MISHAWAKA — Name tags might have been needed at the start of boys basketball practice at Penn High School.
Penn coach Al Rhodes, who's entering his 39th year as a varsity coach and owns a 619-289 career record, isn't used to working with such a young squad.
"Maybe my 1981-82 team at Warsaw was similar in inexperience and they won only four games," said Rhodes. "Other than that I really don't remember having a team that was so inexperienced."
Only Carter Hickey (5.3 PPG) and Derek Derda (3.6 PPG) on this year's team have significant varsity experience.
Hickey is the lone returning starter from last year's squad, which finished 24-4 and were Northern Indiana Conference, sectional and regional champions.
Heading the list of players lost were Hillsdale College recruit Noah Applegate (20.3 PPG, 8.4 RPG) and University of Incarnate Word recruit Drew Lutz (18.8 PPG, 7.5 assists a game, 2.5 steals a game). Both were first-team selections on The Truth's All-Area Team, with Applegate winning his second straight Player of the Year Award.
Applegate finished his career with a Penn-record 1,709 points and Lutz also finished his career with over 1,000 career points. The duo was the first teammates in Penn history to score 1,000 career points and have 500 points in a season.
The other two starters lost to graduation were Beau Ludwick (11.6 PPG, 5.6 RPG) and Kegan Hoskins (8 PPG, 5 RPG). Ludwick is playing basketball at Holy Cross College.
"They helped Penn make the Final Four for only the third time in the school's history," Rhodes said about the impact the graduated players made on the program. "Their ability as basketball players were on display consistently. We had a very special year last year. Definitely, every team aspires to do what last year's team did."
Hickey and Derda will be in different roles and it may take time for them to feel comfortable in those roles.
"It's a rough transition for (Hickey and Derda) because Applegate and Lutz handled all the leadership responsibilities," Rhodes said. "They're not in the same roles as a year ago so it's going to be challenging for them."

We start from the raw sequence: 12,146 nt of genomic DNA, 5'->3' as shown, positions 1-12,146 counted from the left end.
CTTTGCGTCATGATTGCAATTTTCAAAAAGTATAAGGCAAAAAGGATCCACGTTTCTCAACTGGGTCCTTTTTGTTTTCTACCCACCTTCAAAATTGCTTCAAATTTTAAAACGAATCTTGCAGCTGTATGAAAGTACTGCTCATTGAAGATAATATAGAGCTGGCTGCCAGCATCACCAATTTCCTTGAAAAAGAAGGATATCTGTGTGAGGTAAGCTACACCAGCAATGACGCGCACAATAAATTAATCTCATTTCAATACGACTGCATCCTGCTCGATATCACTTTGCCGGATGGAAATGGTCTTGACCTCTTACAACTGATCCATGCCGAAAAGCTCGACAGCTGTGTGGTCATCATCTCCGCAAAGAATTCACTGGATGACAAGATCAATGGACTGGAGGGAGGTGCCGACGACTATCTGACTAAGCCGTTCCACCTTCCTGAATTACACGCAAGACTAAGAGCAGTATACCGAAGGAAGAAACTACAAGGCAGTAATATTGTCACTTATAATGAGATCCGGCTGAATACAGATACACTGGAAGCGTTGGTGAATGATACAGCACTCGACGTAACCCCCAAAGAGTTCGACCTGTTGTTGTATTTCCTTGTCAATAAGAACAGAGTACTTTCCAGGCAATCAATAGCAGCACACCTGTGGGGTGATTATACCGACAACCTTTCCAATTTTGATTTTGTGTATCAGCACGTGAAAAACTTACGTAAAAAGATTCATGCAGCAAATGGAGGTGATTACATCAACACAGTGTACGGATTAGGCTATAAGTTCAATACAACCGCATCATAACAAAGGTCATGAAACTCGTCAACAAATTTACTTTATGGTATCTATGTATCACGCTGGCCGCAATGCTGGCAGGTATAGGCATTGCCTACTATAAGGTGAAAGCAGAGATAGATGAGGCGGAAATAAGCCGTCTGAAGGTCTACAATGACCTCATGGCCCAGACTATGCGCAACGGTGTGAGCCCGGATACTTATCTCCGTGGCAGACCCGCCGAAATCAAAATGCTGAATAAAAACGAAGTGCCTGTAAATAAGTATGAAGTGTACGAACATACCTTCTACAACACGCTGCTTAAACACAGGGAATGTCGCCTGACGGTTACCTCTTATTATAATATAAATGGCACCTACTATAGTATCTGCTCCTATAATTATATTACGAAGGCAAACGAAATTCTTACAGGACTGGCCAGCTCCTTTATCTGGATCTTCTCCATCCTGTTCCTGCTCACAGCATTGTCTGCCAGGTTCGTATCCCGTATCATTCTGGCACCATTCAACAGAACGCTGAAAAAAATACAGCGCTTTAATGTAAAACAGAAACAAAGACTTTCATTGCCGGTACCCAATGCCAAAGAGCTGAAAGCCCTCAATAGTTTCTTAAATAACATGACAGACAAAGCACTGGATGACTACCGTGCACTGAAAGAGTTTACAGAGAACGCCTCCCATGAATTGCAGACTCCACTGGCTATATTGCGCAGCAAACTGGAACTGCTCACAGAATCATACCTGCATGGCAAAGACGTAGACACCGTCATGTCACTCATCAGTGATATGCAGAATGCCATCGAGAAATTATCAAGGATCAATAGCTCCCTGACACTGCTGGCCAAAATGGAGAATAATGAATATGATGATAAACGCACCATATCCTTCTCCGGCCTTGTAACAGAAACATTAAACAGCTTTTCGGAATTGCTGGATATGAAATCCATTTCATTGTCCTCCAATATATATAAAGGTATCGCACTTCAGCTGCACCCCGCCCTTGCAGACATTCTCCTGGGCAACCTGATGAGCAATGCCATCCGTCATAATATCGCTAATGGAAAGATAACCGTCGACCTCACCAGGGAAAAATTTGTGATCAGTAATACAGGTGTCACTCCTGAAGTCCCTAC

When it comes to the rest of the varsity roster, Rhodes isn't putting extra pressure or high expectations on any particular player.
"It will be a group effort," Rhodes said. "They've been trying to learn what the varsity level is all about. It's hard to simulate in practice what varsity basketball is all about. They're practicing hard on defense. I still don't know how we're going to execute on offense. We'll be an OK rebounding team. We usually win the rebounding battle with the system we have. If we can find a way to score enough points I think we can competitive."
Rhodes likes the attitude of this year's unit.
"They have a willingness to learn which is very good," Rhodes said. "It's a growth process. Leadership needs to develop. There's a lot of underclassmen and we'll see how things develop."
Rhodes admits he probably won't have a starting lineup in place until right before the season opener against Fort Wayne Carroll on Nov. 30.
"I usually have the same starting lineup throughout the season," Rhodes said. "But it's more important who finishes a game. We have to find kids to play the last four minutes of a varsity basketball game. That's more important than who starts. An inexperienced team sometimes doesn't understand that."
Rhodes got an early peak at his team and how they would respond to the pressure of a varsity game on Nov. 21 in a scrimmage against LaPorte.
"I would say I was happy with our defense and we won the rebounding battle," Rhodes said. "But we struggled a lot on offense. We've got to find a way to raise our field goal percentage. We have to have good shot selection and have patience. All things inexperienced teams do, we do, which isn't good."
Passion within Rhodes to keep coaching remains high, despite having a very young squad to mold this season.
"I've loved basketball my whole life," Rhodes said. "That's never going to change. I enjoyed being a player and I've enjoyed being a coach.
"There are many challenges. Every year is a puzzle. I'd rather have more experienced players back and try to fight for a state championship. It's a different type of challenge the next couple of years. We hope to competitive for championships once our younger players gain some experience. Now, we're basically chasing everyone. Everyone on our schedule has more players back than we do.''
Coach: Al Rhodes, 12th season.